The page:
“Asteya pratisthayam sarva ratna upasthanam”

When non-stealing is established, all treasures present themselves and become available to the Yogi.

Asteya follows the same line of thought as the previous Yamas – by practicing the opposite of a negative tendencies, related positive outcomes are achieved. Here, when practicing non-stealing, a natural flow of both material and non-material benefits come to the Yogi.

This doesn’t always directly mean theft in the form of objects. When we arrive late, when we purposely park poorly, or when we misrepresent to a customer, you are practicing theft. Here, you must realize that in the material life, when you experience good or bad luck, it is simply an extension of karma. Sometimes things will go very well, and sometimes things will go very poorly – these lucks are simply your karmic actions from your theft or non-theft. You must be honest in these dealings, and step away from the material pursuit. By doing so, says Patanjali, diamonds will roll in front of you. This doesn’t mean that you’ll become particularly wealthy, but rather, whatever you need, it will always be there.

4. Brahmacharya (Mindfulness of Higher Reality)

“Brahmacharya pratisthayam virya labhah”

When walking with the awareness of the highest reality is established, a great strength and vitality is gained.

Central to yoga is the attention paid to the divine, absolute truth. Brahmacharya is the practice of walking in the awareness of this. Some argue that this is the practice of celibacy, but that is really an effect of the belief, not the purpose. Specifically, with the withdrawing of the senses and focusing on the higher reality, the sensual pleasures of life become less important – an evolution of your desires. Here, in the same way that drinking or smoking is no longer needed, sexual practice is no longer needed as well.

More important to the focus of this Yama, though, is that reminding oneself of divinity ultimately allows a natural flow of energy that can be used in incredibly positive ways. Remembrance is the cause, and sobriety  is the effect.

5. Aparigraha (Non-Possessiveness)

Aparigraha sthairye janma kathanta sambodhah

When one is steadfast in non-possessiveness with the senses, the knowledge of the why and wherefore of past and future incarnations arises.

Non-possessiveness isn’t always so simple as saying one should have no possessions. While some do indeed operate in the world with nothing but a blanket and water bucket, the rule doesn’t necessarily mean one cannot be a home owner, or that one cannot own a vehicle. Rather, this is about detachment from the things in your life: you can have a car, but not necessarily care about it. Parents may understand that they require possessions for their families, but ultimately remember that the objects are not what they care about possessing.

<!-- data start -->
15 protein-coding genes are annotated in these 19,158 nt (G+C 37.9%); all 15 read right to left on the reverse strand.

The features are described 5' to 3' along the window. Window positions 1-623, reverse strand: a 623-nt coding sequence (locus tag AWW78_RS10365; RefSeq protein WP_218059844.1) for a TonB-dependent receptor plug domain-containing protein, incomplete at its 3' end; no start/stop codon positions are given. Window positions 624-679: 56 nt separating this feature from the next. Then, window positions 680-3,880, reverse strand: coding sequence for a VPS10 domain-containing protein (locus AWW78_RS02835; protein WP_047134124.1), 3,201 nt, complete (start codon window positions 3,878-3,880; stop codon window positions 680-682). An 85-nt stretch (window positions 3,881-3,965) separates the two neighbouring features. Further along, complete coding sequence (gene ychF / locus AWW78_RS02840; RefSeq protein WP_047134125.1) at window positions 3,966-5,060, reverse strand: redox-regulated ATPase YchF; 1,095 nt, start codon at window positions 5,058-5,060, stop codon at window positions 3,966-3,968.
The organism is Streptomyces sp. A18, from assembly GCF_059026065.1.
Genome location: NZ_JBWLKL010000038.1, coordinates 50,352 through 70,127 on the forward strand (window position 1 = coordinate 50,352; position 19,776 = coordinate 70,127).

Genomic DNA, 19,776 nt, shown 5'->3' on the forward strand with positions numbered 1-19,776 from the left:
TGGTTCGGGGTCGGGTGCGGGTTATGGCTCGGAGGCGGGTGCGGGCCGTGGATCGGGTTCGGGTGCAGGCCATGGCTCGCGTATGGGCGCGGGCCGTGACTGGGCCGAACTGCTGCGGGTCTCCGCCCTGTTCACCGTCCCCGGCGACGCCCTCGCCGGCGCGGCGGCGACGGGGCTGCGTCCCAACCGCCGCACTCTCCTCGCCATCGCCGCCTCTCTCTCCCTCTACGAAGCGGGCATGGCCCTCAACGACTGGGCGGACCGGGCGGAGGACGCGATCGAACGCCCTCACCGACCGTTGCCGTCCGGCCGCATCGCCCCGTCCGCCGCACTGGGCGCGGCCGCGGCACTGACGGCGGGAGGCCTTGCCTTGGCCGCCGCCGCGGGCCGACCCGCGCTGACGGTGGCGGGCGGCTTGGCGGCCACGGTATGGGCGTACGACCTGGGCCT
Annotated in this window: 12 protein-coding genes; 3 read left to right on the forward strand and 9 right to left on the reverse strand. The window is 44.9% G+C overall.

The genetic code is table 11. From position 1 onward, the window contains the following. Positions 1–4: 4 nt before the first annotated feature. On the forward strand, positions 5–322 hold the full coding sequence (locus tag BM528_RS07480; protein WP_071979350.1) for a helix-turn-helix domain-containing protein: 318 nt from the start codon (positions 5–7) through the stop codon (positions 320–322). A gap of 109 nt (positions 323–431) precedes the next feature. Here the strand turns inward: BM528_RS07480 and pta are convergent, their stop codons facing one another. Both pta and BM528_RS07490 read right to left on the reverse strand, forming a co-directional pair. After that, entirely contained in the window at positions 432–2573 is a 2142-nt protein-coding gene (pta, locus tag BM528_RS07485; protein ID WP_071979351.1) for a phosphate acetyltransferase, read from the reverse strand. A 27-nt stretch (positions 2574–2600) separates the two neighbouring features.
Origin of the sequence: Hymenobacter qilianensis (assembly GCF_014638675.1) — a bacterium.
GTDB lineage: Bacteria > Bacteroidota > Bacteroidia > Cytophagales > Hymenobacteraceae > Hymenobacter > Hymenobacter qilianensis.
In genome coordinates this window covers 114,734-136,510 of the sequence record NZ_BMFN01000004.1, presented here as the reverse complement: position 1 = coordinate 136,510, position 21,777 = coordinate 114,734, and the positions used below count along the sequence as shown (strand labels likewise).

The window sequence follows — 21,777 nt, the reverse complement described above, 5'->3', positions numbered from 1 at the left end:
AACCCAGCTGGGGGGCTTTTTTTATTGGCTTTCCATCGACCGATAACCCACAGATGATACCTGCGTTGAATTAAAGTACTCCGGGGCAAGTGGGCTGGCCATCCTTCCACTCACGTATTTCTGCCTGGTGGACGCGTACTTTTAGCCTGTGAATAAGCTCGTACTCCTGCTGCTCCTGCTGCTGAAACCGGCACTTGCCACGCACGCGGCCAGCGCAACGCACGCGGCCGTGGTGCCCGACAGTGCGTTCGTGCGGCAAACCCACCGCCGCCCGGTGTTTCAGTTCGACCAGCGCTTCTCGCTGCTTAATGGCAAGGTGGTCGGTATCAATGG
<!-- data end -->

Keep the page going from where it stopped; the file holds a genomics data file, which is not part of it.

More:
Non-possessiveness is essential for deep mediation. When you have many projects lying around in your mind (projects beings the actions and work required for your possessions), it becomes difficult to calm the mind and find focus. Here, we see that non-possessiveness allows there to be a natural awareness of the breadth of the mind-field. With an empty mind, in the form of a non-possessive one, we have very much the same mental cleanliness that is similar to having a simple home with only the essentials. It feels organized, manageable, and ultimately enables you to reach inner calmness.

A Way to Think About the Yamas

The Five Yamas are by no means easy to follow, and one should not expect that these are tenets you will automatically be able to adopt or immediately live by. Instead, these Yamas should be remembered when one feels the opposite of what the Yamas describe. That is, when one inevitably feels violent, one must remind themselves of the tenet of Ahimsa. Similarly, when one seeks the possession of a new gadget, one must remind themselves of the tenet of Aparigraha.

Progress is marked not by whether or not a yogi practices all Yamas all the time perfectly, but rather by how easy it becomes to practice the Yamas when confronted with their challenges. What’s more, these restraints, which mark the first limb of Ashtanga Yoga, are also the natural result of succeeding in Ashtanga Yoga: they are the end as well as the beginning of the practice. Slowly work them into your life, quietly reminding yourself of their lessons when you need them most. Over time, you will find that each become more natural and flowing form your own being. It is here that one finds spiritual growth, and another step taken on the road to enlightenment.

Special thanks to for translations and resources is defining Yamas, as well as to Peter Marchand for his lectures and explanations of the Yamas.